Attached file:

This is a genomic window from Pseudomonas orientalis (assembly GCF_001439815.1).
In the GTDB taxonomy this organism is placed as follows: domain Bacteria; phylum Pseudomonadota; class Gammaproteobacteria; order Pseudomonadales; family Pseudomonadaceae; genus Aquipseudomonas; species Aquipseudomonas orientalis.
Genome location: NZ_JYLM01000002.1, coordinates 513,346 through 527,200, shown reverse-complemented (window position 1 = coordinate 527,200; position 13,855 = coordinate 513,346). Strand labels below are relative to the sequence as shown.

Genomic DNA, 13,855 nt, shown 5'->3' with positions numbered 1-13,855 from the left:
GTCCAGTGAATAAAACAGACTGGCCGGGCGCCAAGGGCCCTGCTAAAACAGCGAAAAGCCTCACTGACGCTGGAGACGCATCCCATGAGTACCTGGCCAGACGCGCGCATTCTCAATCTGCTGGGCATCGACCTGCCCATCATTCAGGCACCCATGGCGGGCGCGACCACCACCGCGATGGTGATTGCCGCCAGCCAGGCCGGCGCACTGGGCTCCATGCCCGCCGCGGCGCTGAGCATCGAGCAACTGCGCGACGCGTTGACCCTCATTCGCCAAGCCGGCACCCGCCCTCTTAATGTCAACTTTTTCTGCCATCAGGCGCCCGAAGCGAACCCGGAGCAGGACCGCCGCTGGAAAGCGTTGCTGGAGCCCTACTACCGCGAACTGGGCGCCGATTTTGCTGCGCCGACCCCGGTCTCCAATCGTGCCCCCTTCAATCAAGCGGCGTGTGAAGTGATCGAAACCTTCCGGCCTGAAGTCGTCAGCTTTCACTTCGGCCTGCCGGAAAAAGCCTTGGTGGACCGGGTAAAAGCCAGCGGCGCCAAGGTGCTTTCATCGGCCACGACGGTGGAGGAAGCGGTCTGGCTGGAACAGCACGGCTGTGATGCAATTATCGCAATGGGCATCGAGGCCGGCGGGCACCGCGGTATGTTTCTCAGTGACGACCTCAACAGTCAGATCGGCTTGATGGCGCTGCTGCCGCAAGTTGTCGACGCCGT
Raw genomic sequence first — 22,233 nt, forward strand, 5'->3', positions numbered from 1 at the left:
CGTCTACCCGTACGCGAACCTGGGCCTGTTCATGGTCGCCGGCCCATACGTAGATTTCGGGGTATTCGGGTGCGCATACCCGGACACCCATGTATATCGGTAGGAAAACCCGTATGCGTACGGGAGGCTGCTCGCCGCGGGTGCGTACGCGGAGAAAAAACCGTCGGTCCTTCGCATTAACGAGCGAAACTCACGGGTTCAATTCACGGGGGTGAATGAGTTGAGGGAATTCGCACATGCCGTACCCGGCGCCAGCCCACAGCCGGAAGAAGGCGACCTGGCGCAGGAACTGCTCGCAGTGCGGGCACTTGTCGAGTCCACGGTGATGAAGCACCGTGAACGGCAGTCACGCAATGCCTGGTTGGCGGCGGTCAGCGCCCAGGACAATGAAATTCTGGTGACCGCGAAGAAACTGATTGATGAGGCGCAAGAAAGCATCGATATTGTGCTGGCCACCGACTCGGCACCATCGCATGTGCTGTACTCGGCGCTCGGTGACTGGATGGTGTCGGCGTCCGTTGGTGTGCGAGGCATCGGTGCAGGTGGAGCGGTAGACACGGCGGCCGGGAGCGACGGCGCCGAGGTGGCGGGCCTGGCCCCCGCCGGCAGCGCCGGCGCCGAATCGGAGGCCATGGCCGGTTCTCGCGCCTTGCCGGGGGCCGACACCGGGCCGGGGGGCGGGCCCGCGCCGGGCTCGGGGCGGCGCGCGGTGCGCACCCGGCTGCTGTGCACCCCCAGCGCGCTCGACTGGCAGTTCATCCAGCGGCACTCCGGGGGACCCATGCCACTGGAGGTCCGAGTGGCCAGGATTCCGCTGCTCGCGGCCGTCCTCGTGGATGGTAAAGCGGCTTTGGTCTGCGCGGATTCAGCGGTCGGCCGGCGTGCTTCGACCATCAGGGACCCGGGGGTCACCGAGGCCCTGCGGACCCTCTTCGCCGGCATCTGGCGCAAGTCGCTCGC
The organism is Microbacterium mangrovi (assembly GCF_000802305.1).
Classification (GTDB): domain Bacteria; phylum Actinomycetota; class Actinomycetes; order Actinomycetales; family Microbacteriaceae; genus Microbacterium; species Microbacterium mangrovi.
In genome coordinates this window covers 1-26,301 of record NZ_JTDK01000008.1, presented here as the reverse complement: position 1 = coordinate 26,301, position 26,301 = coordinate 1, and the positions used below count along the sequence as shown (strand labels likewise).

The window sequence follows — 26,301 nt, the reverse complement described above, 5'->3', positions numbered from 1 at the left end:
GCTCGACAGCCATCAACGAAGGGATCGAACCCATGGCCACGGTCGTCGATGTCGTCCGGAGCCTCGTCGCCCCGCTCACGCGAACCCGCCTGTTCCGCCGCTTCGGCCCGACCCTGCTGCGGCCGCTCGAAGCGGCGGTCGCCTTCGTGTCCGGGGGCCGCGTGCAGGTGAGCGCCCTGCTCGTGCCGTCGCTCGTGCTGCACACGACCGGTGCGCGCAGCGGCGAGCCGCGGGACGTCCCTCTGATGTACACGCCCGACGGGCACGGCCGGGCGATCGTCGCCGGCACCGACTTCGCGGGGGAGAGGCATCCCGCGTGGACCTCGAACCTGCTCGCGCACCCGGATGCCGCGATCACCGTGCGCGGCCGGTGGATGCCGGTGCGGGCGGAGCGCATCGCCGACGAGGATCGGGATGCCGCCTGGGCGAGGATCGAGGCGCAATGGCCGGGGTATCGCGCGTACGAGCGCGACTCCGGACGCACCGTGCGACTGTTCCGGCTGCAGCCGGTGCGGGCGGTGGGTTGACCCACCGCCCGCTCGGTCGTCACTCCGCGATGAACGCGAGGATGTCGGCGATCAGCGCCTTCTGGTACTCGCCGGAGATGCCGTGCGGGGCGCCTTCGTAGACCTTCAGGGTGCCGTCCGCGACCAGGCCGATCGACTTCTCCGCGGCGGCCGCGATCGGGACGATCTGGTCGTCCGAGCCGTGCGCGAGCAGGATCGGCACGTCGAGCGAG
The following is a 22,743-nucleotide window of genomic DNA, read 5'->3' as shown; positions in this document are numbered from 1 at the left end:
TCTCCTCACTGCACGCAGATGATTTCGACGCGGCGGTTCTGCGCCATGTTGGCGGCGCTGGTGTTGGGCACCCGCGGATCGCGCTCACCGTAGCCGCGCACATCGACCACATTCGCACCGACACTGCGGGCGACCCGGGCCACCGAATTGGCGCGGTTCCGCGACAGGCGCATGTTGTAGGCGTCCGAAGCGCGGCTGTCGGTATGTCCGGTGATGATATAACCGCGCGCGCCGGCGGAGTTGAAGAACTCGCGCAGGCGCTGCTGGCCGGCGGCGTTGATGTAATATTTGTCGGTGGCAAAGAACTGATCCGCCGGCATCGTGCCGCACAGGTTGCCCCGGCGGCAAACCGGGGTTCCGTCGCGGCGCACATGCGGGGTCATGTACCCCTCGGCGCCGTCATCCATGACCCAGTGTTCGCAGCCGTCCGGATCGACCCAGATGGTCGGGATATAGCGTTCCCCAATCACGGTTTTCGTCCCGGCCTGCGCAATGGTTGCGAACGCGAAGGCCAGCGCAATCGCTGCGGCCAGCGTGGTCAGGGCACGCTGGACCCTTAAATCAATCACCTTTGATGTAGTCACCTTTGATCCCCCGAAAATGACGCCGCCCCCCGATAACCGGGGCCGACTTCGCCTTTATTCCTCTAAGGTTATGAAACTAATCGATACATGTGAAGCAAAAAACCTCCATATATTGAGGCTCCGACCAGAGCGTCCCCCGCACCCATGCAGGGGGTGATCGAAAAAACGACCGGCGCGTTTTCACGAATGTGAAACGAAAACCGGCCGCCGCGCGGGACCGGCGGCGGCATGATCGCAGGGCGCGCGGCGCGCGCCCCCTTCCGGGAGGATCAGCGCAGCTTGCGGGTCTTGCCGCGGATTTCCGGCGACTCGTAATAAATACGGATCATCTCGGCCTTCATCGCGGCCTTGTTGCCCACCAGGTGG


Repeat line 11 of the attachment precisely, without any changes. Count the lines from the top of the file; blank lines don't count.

The window sequence follows — 26,301 nt, the reverse complement described above, 5'->3', positions numbered from 1 at the left end: